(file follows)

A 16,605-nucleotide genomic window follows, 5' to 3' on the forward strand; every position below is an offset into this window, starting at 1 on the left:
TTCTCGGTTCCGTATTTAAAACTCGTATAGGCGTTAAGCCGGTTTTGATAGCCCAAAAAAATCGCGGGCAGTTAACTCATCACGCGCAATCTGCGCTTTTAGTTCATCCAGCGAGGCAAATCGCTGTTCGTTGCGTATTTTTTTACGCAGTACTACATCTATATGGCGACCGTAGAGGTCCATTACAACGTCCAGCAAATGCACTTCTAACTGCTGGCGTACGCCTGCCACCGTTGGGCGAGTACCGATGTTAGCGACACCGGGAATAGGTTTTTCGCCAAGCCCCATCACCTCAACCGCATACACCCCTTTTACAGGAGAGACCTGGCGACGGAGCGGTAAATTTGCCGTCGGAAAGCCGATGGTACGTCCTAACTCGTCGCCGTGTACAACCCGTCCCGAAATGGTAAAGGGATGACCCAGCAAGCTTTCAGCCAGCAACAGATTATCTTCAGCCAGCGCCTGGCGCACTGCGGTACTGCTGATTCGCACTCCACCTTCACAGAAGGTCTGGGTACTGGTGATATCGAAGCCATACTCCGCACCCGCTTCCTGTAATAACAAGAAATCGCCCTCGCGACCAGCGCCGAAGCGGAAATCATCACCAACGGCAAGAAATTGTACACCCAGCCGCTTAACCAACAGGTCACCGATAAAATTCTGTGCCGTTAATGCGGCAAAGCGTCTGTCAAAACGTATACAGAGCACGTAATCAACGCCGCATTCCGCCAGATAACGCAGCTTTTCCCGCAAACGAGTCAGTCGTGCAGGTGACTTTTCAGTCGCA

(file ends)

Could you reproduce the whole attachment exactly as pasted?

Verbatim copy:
A 16,605-nucleotide genomic window follows, 5' to 3' on the forward strand; every position below is an offset into this window, starting at 1 on the left:
TTCTCGGTTCCGTATTTAAAACTCGTATAGGCGTTAAGCCGGTTTTGATAGCCCAAAAAAATCGCGGGCAGTTAACTCATCACGCGCAATCTGCGCTTTTAGTTCATCCAGCGAGGCAAATCGCTGTTCGTTGCGTATTTTTTTACGCAGTACTACATCTATATGGCGACCGTAGAGGTCCATTACAACGTCCAGCAAATGCACTTCTAACTGCTGGCGTACGCCTGCCACCGTTGGGCGAGTACCGATGTTAGCGACACCGGGAATAGGTTTTTCGCCAAGCCCCATCACCTCAACCGCATACACCCCTTTTACAGGAGAGACCTGGCGACGGAGCGGTAAATTTGCCGTCGGAAAGCCGATGGTACGTCCTAACTCGTCGCCGTGTACAACCCGTCCCGAAATGGTAAAGGGATGACCCAGCAAGCTTTCAGCCAGCAACAGATTATCTTCAGCCAGCGCCTGGCGCACTGCGGTACTGCTGATTCGCACTCCACCTTCACAGAAGGTCTGGGTACTGGTGATATCGAAGCCATACTCCGCACCCGCTTCCTGTAATAACAAGAAATCGCCCTCGCGACCAGCGCCGAAGCGGAAATCATCACCAACGGCAAGAAATTGTACACCCAGCCGCTTAACCAACAGGTCACCGATAAAATTCTGTGCCGTTAATGCGGCAAAGCGTCTGTCAAAACGTATACAGAGCACGTAATCAACGCCGCATTCCGCCAGATAACGCAGCTTTTCCCGCAAACGAGTCAGTCGTGCAGGTGACTTTTCAGTCGCA